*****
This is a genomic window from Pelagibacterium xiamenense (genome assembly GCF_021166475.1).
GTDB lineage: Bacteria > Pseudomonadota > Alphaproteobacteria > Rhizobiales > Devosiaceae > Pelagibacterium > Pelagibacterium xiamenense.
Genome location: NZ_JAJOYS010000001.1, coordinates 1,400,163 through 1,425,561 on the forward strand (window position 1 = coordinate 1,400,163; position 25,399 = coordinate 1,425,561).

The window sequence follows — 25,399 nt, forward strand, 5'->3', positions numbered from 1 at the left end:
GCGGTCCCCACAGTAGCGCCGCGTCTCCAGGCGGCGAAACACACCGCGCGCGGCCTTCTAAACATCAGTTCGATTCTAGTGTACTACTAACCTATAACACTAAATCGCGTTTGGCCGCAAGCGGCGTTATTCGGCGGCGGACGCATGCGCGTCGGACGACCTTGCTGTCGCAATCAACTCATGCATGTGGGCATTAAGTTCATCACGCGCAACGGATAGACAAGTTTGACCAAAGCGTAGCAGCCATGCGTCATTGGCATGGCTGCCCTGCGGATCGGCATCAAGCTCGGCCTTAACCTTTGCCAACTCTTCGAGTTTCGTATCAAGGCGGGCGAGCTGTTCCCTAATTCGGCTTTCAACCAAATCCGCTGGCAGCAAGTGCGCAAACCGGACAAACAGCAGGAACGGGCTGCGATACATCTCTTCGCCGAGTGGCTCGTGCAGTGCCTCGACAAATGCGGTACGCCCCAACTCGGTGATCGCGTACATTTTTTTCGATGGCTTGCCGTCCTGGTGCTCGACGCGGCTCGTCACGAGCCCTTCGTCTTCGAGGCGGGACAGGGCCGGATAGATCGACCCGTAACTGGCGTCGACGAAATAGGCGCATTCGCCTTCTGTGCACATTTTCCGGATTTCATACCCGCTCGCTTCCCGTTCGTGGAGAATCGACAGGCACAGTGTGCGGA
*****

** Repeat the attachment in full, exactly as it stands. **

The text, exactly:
This is a genomic window from Pelagibacterium xiamenense (genome assembly GCF_021166475.1).
GTDB lineage: Bacteria > Pseudomonadota > Alphaproteobacteria > Rhizobiales > Devosiaceae > Pelagibacterium > Pelagibacterium xiamenense.
Genome location: NZ_JAJOYS010000001.1, coordinates 1,400,163 through 1,425,561 on the forward strand (window position 1 = coordinate 1,400,163; position 25,399 = coordinate 1,425,561).

The window sequence follows — 25,399 nt, forward strand, 5'->3', positions numbered from 1 at the left end:
GCGGTCCCCACAGTAGCGCCGCGTCTCCAGGCGGCGAAACACACCGCGCGCGGCCTTCTAAACATCAGTTCGATTCTAGTGTACTACTAACCTATAACACTAAATCGCGTTTGGCCGCAAGCGGCGTTATTCGGCGGCGGACGCATGCGCGTCGGACGACCTTGCTGTCGCAATCAACTCATGCATGTGGGCATTAAGTTCATCACGCGCAACGGATAGACAAGTTTGACCAAAGCGTAGCAGCCATGCGTCATTGGCATGGCTGCCCTGCGGATCGGCATCAAGCTCGGCCTTAACCTTTGCCAACTCTTCGAGTTTCGTATCAAGGCGGGCGAGCTGTTCCCTAATTCGGCTTTCAACCAAATCCGCTGGCAGCAAGTGCGCAAACCGGACAAACAGCAGGAACGGGCTGCGATACATCTCTTCGCCGAGTGGCTCGTGCAGTGCCTCGACAAATGCGGTACGCCCCAACTCGGTGATCGCGTACATTTTTTTCGATGGCTTGCCGTCCTGGTGCTCGACGCGGCTCGTCACGAGCCCTTCGTCTTCGAGGCGGGACAGGGCCGGATAGATCGACCCGTAACTGGCGTCGACGAAATAGGCGCATTCGCCTTCTGTGCACATTTTCCGGATTTCATACCCGCTCGCTTCCCGTTCGTGGAGAATCGACAGGCACAGTGTGCGGA